I like what Enable CY did here, both stating goal as well as giving a very achievable way to get there - only five more donations. Heck, they only need five more, why not help right? Be one of five people who helped them make it. Oooh, that makes the donor feel special.
Not only did Children & Nature have a goal, they had a special reward arranged in advance - an extra $10k. And, they specifically asked for any-sized gift. Wow, if I give even $1, I can help them get to their 100 donor goal and get $10,000. Even better, what if I get my mom and sister to give too...that’s 3 out of 100. How can I not help?
The Big NO-NO on the Ask: DON’T Over-Sell. I saw a lot of tweets yesterday that made an ask for a donation promising that in doing so the person would drastically change the world - i.e. end hunger or stop sexual violence or make Congress pass a bill. Those are intangible, unrealistic and therefore ingenuine promises. People sense when they are being oversold, and it doesn’t matter if it is a nonprofit or a car salesman doing the selling. They will react negatively to being oversold, then at best not take action to make a donation, at worst turned off to your organization in the future.
On Twitter, you have 140 characters to convey a story, that’s a tall order. Pretty sure even Hemingway would struggle with it. What’s worse, you need the story to be re-told. Whoever sees it and takes action should be able to tell the story to a friend so you can amplify your message offline. If you’re lucky or extremely talented, you will write a 140 character prose that gets re-tweeted again and again until the whole world has seen it. But we both know that last scenario is unlikely, and conveying a whole story in a tweet is nearly impossible. So, what to do? Learn from CCHI, Polaris Project and SOME DC, they made micro-stories an artform on #GivingTuesday:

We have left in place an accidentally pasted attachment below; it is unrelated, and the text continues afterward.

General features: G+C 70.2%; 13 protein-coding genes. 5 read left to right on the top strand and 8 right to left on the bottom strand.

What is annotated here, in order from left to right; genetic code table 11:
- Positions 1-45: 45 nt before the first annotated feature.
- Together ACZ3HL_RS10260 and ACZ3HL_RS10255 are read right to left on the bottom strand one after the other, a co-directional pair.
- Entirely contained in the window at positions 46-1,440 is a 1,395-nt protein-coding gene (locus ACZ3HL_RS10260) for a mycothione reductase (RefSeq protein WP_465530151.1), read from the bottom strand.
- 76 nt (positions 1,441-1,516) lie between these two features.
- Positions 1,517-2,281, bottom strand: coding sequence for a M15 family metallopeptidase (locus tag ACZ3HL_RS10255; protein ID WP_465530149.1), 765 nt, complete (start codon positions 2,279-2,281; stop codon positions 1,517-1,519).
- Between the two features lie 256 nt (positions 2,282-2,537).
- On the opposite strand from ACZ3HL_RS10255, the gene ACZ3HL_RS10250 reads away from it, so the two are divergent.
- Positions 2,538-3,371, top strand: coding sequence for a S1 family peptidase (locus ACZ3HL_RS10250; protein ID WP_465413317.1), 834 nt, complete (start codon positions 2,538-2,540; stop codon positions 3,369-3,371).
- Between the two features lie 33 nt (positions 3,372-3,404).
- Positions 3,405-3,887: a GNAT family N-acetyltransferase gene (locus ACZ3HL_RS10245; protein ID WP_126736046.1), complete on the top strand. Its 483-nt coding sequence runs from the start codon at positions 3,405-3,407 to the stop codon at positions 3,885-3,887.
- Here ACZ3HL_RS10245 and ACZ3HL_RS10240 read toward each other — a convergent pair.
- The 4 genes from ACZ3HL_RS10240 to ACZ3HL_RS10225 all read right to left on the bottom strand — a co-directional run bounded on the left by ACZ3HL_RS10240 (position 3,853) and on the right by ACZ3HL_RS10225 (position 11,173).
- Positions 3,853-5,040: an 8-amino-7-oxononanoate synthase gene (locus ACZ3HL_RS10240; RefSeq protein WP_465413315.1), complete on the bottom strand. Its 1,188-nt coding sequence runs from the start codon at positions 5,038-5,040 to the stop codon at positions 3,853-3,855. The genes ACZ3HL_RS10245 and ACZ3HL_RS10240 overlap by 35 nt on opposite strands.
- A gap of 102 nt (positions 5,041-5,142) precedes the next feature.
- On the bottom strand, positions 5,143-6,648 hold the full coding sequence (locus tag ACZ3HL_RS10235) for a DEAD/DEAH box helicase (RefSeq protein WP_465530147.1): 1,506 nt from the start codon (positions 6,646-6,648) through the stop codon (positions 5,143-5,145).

While CCHI didn’t write this tweet, they did manage to get a story out of it. First and probably most importantly, it made me chortle (yeah I said chortle). It probably made a lot of people chuckle. And humor is both something people will repeat (read: amplify your message) and a great way to break the ice on a loaded/serious issue like healthcare and colonoscopies. Second, they got a very funny tweet that not only brings up an important healthcare issue for men, they also have an implied juxtaposition to BlackFriday. And, they didn’t have to do any work for it - gotta love it when your followers write your content for you! Last but not least, they demonstrated they have at least two men interested in this topic - i.e. they have interest/engagement on healthcare transparency so supporters know they are not alone.
Presumably Polaris Project’s Twitter followers have some idea what they do: combat human trafficking and modern-day slavery. So, think of how powerful a story it is to know that 4 of their clients have had babies recently. That is wrought with emotion - joy, worry, curiosity…and emotion is an important part of a good story. Marianne Elliott spoke on the importance of vulnerability in storytelling at our community conference in October. And, what’s more vulnerable than a victim of slavery trying to make it in the world with a new baby? And, the hero of the story? You for helping them grow! That’s another emotion - hope. Powerful stuff in 140 characters.